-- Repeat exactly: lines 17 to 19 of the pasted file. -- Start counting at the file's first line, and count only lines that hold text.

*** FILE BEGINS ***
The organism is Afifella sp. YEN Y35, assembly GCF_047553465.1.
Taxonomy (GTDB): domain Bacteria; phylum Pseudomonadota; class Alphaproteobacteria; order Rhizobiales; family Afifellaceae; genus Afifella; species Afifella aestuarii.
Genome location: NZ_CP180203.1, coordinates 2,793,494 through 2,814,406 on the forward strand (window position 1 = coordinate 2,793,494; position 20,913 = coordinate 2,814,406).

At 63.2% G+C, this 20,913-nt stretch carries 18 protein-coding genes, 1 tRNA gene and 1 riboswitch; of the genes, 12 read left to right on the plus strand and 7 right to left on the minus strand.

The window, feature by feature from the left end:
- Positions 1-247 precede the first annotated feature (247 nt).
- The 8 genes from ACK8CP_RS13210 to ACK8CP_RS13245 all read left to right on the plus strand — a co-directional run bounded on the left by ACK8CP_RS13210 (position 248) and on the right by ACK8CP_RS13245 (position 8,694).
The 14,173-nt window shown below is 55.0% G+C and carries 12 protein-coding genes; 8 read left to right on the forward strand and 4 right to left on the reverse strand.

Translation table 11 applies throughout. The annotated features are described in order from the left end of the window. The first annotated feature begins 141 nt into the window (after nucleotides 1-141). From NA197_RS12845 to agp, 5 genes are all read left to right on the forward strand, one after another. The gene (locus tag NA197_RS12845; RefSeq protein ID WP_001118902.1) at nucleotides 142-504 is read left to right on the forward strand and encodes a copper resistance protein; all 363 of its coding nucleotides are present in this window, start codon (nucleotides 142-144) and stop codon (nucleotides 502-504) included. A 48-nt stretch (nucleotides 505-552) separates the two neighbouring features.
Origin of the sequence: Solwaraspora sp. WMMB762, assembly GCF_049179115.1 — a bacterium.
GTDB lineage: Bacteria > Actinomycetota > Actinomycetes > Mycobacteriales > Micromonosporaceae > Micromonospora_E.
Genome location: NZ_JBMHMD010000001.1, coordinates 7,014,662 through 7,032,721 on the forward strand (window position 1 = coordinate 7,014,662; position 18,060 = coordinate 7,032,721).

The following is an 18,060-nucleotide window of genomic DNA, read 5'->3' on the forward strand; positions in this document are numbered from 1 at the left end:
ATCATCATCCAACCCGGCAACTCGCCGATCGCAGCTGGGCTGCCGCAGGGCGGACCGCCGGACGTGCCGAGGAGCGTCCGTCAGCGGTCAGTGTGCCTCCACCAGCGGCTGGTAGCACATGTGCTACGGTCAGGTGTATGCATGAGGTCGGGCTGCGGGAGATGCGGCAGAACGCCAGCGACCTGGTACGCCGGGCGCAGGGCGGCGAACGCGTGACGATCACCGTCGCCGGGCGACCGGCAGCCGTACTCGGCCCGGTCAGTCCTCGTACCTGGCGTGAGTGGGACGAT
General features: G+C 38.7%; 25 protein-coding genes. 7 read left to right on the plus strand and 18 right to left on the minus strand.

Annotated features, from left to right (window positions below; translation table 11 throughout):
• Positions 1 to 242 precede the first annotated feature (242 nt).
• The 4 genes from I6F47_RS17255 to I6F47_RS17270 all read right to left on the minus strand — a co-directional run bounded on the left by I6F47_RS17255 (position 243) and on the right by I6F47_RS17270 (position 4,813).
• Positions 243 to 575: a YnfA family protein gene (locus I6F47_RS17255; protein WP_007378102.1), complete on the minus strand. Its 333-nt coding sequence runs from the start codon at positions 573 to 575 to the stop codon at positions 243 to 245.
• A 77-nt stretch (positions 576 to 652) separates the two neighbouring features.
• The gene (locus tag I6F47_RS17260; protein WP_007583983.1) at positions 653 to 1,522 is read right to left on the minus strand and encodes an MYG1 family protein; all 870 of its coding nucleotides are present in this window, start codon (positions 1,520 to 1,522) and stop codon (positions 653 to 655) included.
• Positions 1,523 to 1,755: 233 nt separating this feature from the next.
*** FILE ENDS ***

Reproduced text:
• Positions 1 to 242 precede the first annotated feature (242 nt).
• The 4 genes from I6F47_RS17255 to I6F47_RS17270 all read right to left on the minus strand — a co-directional run bounded on the left by I6F47_RS17255 (position 243) and on the right by I6F47_RS17270 (position 4,813).
• Positions 243 to 575: a YnfA family protein gene (locus I6F47_RS17255; protein WP_007378102.1), complete on the minus strand. Its 333-nt coding sequence runs from the start codon at positions 573 to 575 to the stop codon at positions 243 to 245.